Long before starting a business together, Jen Mills and Megan Waters, owners of Newport News’ AR Workshop, were typical sisters. Waters recalls that they weren’t always the dynamic duo that they are today. “She’s four years older than I, so I idolized her—and I wanted her to be my friend,” she says, as Mills giggles in affirmation. “And she was just so cool. So, now she thinks I’m OK.”
The AR Workshop is a cozy studio showcasing wood plank signs, wall hangings and lazy susans, featuring inspirational quotes and whimsical graphics. Various tools rest in metal containers to create these very projects. More pieces are featured in the windows, which overlook William Styron Square, the picturesque, tree-lined anchor of Port Warwick.
Perched behind a rustic wooden table, blanketed in white paper and art supplies, Mills explains the business’ concept. ”We are a DIY boutique. We take it up a notch, where you can decide exactly what type of project and what type of graphic you get to make.”
Named after founders Maureen Anders and Adrian Ruff, the AR Workshop has franchise locations throughout the U.S., extending as far west as Arizona. Each location hosts workshops that allow participants to create individualized decor pieces in an easygoing environment.
Mills finds that it takes some time for newcomers to fully grasp the concept: “You come in to the raw materials out in front of you. If you’re doing a wood class, you have your raw wood and your stencils. Next you’re picking your colors, and then we guide you through distressing and assembling, using power tools. And there’s steaming and painting. You go through the whole thing,” she says.
Customers can personalize their projects with details such as last names, special dates, bible verses, wedding songs or favorite quotes. Waters says, “To the smallest detail, you’re in charge of making exactly how you want project to look.” Mills adds, “You can decide if you want the wood to be flushed, if you want it staggered. There’s a number of ways to make your piece unique and your own.”
The sisters explain that the group art class concept is similar to paint night, but perhaps less intimidating. Mills says, “We have staff guiding you through the steps. There’s no freehand—we use stencils, so you really don’t need any artistic capabilities.” The staff also suggests color combinations for those who need advice.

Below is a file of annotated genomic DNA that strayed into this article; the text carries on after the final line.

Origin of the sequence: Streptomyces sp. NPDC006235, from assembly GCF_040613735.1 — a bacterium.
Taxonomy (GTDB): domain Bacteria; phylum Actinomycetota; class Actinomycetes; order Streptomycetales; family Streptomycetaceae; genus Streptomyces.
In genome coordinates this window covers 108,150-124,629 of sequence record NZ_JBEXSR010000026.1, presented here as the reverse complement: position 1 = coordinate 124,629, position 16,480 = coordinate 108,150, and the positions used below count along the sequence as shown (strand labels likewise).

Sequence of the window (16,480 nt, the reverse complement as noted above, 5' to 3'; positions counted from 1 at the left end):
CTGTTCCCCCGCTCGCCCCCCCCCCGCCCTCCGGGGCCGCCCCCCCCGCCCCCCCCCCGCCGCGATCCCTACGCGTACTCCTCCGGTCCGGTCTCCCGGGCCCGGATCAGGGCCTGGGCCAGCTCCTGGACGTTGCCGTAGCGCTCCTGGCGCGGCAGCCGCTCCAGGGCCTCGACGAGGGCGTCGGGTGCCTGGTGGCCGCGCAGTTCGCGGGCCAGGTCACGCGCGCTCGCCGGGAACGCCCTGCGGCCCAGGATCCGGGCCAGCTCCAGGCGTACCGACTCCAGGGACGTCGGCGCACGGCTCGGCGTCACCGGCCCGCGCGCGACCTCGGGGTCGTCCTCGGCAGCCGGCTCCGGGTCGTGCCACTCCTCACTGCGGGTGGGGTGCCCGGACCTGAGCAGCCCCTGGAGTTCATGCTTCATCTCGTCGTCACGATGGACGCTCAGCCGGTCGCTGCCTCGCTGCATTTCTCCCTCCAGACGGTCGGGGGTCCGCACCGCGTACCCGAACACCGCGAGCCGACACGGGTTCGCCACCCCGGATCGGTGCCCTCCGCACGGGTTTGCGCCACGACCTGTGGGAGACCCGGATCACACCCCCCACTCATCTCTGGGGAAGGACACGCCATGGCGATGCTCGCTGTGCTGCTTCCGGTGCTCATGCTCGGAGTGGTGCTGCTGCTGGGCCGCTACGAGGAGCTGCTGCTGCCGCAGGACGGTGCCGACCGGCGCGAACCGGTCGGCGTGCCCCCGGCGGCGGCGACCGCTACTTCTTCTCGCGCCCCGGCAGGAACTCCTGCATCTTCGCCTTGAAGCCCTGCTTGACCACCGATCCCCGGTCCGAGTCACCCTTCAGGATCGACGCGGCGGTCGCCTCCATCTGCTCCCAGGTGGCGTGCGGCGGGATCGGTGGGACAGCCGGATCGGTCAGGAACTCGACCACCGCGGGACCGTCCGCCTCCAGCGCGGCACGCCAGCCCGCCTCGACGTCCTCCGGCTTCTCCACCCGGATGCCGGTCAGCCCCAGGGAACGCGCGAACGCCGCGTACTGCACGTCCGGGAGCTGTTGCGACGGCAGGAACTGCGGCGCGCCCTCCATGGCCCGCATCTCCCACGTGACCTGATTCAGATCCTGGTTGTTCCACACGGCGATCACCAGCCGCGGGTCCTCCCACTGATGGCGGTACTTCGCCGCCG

Participants register for classes based on project type, providing details of their proposed finished product. The workshop edits stencils based on an individual request and has them ready to use in class. Customers can choose from existing graphics or have a custom graphic created. Waters says, “You might see something online that you really like, and many times the costs are less expensive, and you can pick your exact colors.”
The AR Workshop is popular among groups, especially small family groups.
There are projects that fit all skill levels, and even special workshops and camps for kids. “It’s not a one-size-fits-all kind of environment,” Mills says, “so we really market to all ages and experience levels.” The workshop can add a youth option to any class, even if the class isn’t specifically for children.
Mills and Waters opened the Newport News AR Workshop in February. Mills was previously a stay-at-home-mom of three children for seven years. “My son turned two, and I was looking for something to do,” she says. Waters has four years of small business experience as owner of a Williamsburg clothing store, and Mills enjoys doing home renovations and DIY projects with her husband, so the business was a natural fit. “When we stumbled upon this company, it just made perfect sense,” Mills says. “It was the right timing.”
Mills recently moved to York County, where Waters also lives. Both sisters agree that becoming business partners has brought them closer together. Because they see each other more often, their children see their cousins more often too. Their closeness has translated into smooth business operations as well.
“I feel like we’re on the same page for everything business-wise. It’s been seamless.”
TO THE POINT
Address: 2120 William Styron Sq. S,
Newport News, VA 23606
Contact: Jen Mills and Megan Waters